The history of human civilization is full of inventions that changed the world. In particular, the history of communication is a fascinating story with one date being especially significant.
It was on March 7 that Alexander Graham Bell was granted the patent for the telephone, a technology that he invented in Canada. The invention of the telephone completely transformed society and so it is no surprise the patent is considered the most valuable single patent ever issued.
It feels like no coincidence that the next revolution in communication also began on March 7. It was on this date 35 years ago, in Canada no less, that Research In Motion (RIM) was founded.
Since 1984 BlackBerry, or RIM as it was known at the time, has been on a mission to advance how the world communicates. At the time of the company’s inception the secure communications technologies that would make RIM a global icon existed only in fiction and the mind of a man named Mike Lazaridis, a self-professed Star Trek superfan. He had two key beliefs at the time, that humans have an inherent need to communicate and that industrial espionage was a danger most likely to be realized through hacking.
The first RIM innovation was a DigiSync Film KeyKode Reader, enabling movie editors to read data on motion picture film. It cut hours from post-production work, marking the birth of productivity as another component of the DNA BlackBerry would become renowned for. The technology won RIM an Academy Award and an Emmy.
The company went on to develop other award winning ‘firsts’ in communications technology, such as the Mobitex Protocol Converter, the Mobitex point-of-sale terminal and the two-way messaging pager. It was in 2002 that the first BlackBerry smartphone was launched, the BlackBerry 5810™, and innovations that followed included copy and paste on mobile and mobile instant messaging. BlackBerry smartphones revolutionized the way the world communicates and delivered massive productivity gains for enterprises through enabling workforce mobility and data security.
It was in 2013 that RIM officially changed its name to BlackBerry and the next chapter in the company’s journey commenced. A journey that positions BlackBerry to be the platform that will enable the Internet of Things to fulfill its potential.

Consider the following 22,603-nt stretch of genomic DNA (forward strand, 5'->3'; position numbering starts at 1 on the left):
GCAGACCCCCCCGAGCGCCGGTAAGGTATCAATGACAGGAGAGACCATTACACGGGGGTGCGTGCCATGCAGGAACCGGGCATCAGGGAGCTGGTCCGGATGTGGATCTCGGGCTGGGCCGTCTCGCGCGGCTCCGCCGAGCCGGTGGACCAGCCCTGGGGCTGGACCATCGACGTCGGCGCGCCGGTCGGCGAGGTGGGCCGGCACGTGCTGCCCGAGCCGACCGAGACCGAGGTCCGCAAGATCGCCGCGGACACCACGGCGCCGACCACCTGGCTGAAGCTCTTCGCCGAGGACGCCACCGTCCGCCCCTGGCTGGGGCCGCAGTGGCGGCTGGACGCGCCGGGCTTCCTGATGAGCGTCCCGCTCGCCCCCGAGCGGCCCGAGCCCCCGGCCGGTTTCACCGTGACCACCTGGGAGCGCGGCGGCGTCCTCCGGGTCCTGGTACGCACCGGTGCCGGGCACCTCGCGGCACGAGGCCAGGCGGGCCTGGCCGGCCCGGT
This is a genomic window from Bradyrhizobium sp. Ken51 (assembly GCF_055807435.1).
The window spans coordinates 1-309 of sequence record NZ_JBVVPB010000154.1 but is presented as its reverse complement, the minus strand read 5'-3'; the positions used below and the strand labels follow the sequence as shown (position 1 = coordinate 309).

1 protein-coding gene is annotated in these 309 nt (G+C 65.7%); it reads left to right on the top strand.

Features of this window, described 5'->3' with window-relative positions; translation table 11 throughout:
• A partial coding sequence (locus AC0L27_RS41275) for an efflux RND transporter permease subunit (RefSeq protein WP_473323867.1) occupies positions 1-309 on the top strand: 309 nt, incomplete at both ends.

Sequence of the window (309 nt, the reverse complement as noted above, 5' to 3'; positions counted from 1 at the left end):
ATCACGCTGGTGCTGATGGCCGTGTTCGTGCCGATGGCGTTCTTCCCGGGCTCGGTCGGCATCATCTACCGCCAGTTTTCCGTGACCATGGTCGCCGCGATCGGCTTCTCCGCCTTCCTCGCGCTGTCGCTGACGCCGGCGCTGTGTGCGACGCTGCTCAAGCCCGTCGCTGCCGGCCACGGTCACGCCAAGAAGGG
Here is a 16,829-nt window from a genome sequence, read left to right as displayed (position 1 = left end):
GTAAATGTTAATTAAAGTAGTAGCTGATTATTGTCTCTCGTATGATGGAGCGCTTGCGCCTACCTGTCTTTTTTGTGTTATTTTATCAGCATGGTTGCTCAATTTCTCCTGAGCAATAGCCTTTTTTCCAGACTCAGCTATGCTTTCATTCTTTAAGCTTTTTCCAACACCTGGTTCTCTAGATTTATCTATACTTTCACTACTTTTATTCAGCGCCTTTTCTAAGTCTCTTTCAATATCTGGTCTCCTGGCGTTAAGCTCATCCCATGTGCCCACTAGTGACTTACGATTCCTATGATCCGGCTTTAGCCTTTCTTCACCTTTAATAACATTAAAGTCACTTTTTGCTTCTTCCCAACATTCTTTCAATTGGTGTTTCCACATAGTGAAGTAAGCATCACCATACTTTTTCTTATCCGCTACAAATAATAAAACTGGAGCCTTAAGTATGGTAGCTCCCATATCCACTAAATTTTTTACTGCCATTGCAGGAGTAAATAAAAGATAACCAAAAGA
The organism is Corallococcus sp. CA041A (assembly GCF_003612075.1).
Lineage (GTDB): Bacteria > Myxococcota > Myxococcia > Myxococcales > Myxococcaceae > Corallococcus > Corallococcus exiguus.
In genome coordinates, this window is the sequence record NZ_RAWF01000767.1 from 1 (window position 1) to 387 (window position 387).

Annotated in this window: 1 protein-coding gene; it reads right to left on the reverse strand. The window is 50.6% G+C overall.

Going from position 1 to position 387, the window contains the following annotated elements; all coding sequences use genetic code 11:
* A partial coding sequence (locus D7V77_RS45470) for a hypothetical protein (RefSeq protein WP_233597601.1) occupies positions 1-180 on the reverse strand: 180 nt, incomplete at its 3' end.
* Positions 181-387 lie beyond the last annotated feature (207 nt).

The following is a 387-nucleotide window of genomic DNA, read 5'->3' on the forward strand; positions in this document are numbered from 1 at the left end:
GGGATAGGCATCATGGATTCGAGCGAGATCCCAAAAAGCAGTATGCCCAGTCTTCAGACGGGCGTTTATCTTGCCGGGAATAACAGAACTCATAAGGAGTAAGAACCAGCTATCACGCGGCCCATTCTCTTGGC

Recognizing that software is the future of communications technology innovation and the root of world-class security, we paved a path forward that transformed BlackBerry into a software company. A path that will deliver the next revolution in how people live and work.
Our goal is to bring BlackBerry-grade technology to everybody and everything as we believe you deserve world-class connectivity and security and the peace of mind that comes with it. It is with this foundation that the Internet of Things can become a reality. A reality that has vast benefits, from improving the detection and treatment of disease, to enabling developing countries to grow and many more valuable applications that have not yet been explored or defined.
Today our software is trusted by the world’s most important organizations, including the G7, 16 of the G20, NATO, banks, healthcare companies and higher-education establishments, and is embedded in millions and millions of things. You can find BlackBerry in smart watches, medical devices, cars, trains, robots, smart meters, TV broadcast equipment, wind turbines, hydroelectric plants, pilot training simulators, mail-sorting machines, tablets, smartphones and more.
As we celebrate our 35th birthday and 35 years of innovation, we would like to thank our customers and partners of the past, present and future for their great support and trust. We live and breathe a customer-first mindset every day and in everything we do and, so as the world changes, our foundational ethics and values and our innovation momentum are unwavering.
The future is securely connected, the future is BlackBerry, the future is now.
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